MSI 970 Gaming In The Box

Gaming motherboards should be at the heart of user experience – gamers want to play games and have a fun while they do it, and MSI recognized this back in 2013 and went all in with their Gaming ecosystem. This applies to gifts, goodies, styling, logos, and potentially motherboard in-box bundles. The only question is what would the average MSI motherboard user want? In the past we have seen posters and door hangers, which might be suited to the under-25s, but many users are over 25 and want something more subtle.

In the MSI 970 Gaming we get the following:

Driver DVD
Rear IO Shield
Cable adhesives
Door Hanger
Two SATA Cables
Flexi SLI Bridge
Adhesive MSI Gaming badge for the case (not pictured)

While we get the door hanger, the poster is gone and the adhesive shield becomes a plus point in the general user designing a gaming system. In the same way that buying a CPU comes with a small sticker, and sometimes buying memory does as well, this allows the user to adorn their rig with an indication of the components inside.

Many thanks to...

We must thank the following companies for kindly providing hardware for our test bed:

Thank you to OCZ for providing us with PSUs and SSDs.
Thank you to G.Skill for providing us with memory.
Thank you to Corsair for providing us with an AX1200i PSU.
Thank you to MSI for providing us with the NVIDIA GTX 770 Lightning GPUs.
Thank you to Rosewill for providing us with PSUs and RK-9100 keyboards.
Thank you to ASRock for providing us with some IO testing kit.
Thank you to Cooler Master for providing us with Nepton 140XL CLCs.

Test Setup

For our testing, in order to provide a direct comparison with the other AMD 900 series motherboards we have tested (a big five board roundup and the 990FX Extreme9), we dusted off our old FX-8150 CPU for the bulk of our testing. As the motherboard was supplied with the FX-8320E, which we reviewed in our AMD testing motherboard, we have also included overclocking results for this in a comparison to the CPU review as well.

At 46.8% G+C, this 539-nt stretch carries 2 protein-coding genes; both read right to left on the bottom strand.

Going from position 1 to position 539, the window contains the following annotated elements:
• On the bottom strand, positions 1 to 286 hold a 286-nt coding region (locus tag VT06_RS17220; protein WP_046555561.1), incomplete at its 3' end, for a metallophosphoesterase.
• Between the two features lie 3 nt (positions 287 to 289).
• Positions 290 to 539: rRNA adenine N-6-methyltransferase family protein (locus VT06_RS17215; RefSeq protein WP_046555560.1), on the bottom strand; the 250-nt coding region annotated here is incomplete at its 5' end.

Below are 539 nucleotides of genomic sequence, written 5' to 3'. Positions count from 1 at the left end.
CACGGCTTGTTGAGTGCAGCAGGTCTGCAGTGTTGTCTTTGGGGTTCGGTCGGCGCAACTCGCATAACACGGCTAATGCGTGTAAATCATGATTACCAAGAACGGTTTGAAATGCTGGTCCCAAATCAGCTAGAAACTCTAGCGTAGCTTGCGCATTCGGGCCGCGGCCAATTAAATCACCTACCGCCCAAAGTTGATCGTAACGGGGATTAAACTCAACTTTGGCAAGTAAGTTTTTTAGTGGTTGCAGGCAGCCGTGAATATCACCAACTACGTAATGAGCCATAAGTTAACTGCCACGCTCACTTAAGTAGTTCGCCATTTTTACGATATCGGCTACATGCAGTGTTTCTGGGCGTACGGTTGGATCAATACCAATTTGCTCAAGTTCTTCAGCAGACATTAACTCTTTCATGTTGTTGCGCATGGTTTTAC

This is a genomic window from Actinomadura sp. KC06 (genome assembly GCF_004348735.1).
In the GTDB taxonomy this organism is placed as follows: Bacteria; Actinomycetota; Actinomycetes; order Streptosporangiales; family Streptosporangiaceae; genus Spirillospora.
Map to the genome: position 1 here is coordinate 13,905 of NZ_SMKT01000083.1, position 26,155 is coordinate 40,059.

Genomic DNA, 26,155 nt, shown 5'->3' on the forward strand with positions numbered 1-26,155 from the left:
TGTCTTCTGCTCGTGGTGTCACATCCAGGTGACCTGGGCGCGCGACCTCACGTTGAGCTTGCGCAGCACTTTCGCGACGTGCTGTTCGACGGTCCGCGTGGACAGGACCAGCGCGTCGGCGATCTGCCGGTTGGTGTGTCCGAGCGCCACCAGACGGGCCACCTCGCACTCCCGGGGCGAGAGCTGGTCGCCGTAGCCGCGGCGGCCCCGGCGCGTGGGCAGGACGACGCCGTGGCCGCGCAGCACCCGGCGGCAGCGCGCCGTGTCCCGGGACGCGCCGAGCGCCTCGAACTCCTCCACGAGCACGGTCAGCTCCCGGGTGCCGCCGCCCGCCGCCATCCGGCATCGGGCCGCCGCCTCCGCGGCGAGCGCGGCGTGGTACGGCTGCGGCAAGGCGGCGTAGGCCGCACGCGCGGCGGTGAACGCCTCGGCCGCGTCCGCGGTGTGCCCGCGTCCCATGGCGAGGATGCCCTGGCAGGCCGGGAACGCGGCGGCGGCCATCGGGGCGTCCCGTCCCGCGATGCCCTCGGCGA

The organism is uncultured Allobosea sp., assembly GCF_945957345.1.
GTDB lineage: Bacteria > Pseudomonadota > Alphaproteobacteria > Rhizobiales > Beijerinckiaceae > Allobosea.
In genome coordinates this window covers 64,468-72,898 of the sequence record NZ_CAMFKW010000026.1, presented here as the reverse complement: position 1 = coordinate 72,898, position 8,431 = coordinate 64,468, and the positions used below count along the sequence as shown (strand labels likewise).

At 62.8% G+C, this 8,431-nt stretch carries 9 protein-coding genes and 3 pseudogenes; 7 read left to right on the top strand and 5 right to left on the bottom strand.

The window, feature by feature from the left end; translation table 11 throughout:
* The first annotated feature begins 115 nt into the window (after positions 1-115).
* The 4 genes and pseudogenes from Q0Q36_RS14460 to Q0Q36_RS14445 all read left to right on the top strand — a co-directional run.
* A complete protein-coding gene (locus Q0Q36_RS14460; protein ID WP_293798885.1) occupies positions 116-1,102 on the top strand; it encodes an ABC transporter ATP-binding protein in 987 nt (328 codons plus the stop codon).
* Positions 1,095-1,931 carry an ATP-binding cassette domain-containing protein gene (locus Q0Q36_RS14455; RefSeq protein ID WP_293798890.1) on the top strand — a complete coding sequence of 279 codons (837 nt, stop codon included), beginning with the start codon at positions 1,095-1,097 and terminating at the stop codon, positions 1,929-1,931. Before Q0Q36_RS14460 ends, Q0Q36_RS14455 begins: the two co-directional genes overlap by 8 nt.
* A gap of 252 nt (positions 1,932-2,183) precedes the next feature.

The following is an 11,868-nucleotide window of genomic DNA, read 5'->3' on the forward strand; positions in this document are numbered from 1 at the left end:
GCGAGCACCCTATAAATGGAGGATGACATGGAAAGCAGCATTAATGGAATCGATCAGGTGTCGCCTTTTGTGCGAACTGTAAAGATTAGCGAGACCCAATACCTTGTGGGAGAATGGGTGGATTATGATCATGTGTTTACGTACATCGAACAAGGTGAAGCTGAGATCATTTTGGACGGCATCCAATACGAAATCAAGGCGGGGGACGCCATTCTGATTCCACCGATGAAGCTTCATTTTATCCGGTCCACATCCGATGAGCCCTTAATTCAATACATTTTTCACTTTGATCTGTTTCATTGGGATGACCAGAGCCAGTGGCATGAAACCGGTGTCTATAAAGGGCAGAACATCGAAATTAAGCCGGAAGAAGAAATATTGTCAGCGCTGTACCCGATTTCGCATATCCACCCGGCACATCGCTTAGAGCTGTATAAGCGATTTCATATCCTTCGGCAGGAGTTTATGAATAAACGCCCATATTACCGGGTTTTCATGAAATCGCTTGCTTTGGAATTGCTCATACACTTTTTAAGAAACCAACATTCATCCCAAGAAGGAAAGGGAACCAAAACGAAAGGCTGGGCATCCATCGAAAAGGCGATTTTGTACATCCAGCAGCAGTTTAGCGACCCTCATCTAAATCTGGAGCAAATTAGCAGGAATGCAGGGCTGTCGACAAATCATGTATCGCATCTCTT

Test Setup
Processor AMD FX-8150
4 Modules, 8 Threads, 3.6 GHz / 4.2 GHz Turbo
Motherboards MSI 970 Gaming
Cooling Cooler Master Nepton 140XL
Power Supply OCZ 1250W Gold ZX Series
Corsair AX1200i Platinum PSU
Memory G.Skill RipjawsZ 4x4 GB DDR3-1866 9-11-9 Kit
Memory Settings DDR3-1866 8-9-9
Video Cards MSI GTX 770 Lightning 2GB (1150/1202 Boost)
Video Drivers NVIDIA Drivers 337
Hard Drive OCZ Vertex 3
Optical Drive LG GH22NS50
Case Open Test Bed
Operating System Windows 7 64-bit SP1
USB 2/3 Testing OCZ Vertex 3 240GB with SATA->USB Adaptor

MSI 970 Gaming Overclocking

Experience with MSI 970 Gaming

As mentioned in the BIOS section of the review, MSI has somewhat crippled the overclocking options on the motherboard by not implementing any form of load line calibration or literal CPU voltage values. All the user has to go by is the CPU voltage offset and pump this up to overcome any voltage drop across the CPU. This causes our results with the FX-8320E to be 100 MHz less than in our CPU review motherboard due to overheating on the basis of raised voltages.

On the automatic overclocking front, OC Genie passed with the FX-8150 but when the FX-8320E was used, the voltage was not sufficient to boot into the OS.


Our standard overclocking methodology is as follows. We select the automatic overclock options and test for stability with PovRay and OCCT to simulate high-end workloads. These stability tests aim to catch any immediate causes for memory or CPU errors.

For manual overclocks, based on the information gathered from previous testing, starts off at a nominal voltage and CPU multiplier, and the multiplier is increased until the stability tests are failed. The CPU voltage is increased gradually until the stability tests are passed, and the process repeated until the motherboard reduces the multiplier automatically (due to safety protocol) or the CPU temperature reaches a stupidly high level (100ºC+). Our test bed is not in a case, which should push overclocks higher with fresher (cooler) air.

Overclock Results

BIOS and Software System Performance


View All Comments

  • 200380051 - Friday, January 30, 2015 - link

    THAT. No 9 Series mATX boards whatsoever, and only a few AM3+ mATX boards with a decent power stage (even 4+1 phases). That's too bad. I, for one, could put one such board to good use. Reply
  • frenzy55 - Wednesday, January 28, 2015 - link

    "The 970 chipset limits the user to a single NVIDIA GPU and PCIe 2.0,"

    MSI's website says they support SLI and I am currently running 2 Radeon 7770's in crossfire with this board.
  • frenzy55 - Wednesday, January 28, 2015 - link

    Also, their site claims x16 + x8. Reply
  • Phartindust - Thursday, January 29, 2015 - link

    Yeah Ian, the board does support AMD GPUs too. LOL Reply
  • ecuakd - Wednesday, April 29, 2015 - link

    can this motherboard handle 4k fine? Reply
  • arizona - Monday, October 19, 2015 - link

    hey averyone i got something to ask does this motherboard can it run windows 7 please let me know Reply
  • vikash124 - Wednesday, December 30, 2015 - link

    msi 970 usb 3.0 drivers not working please help Reply

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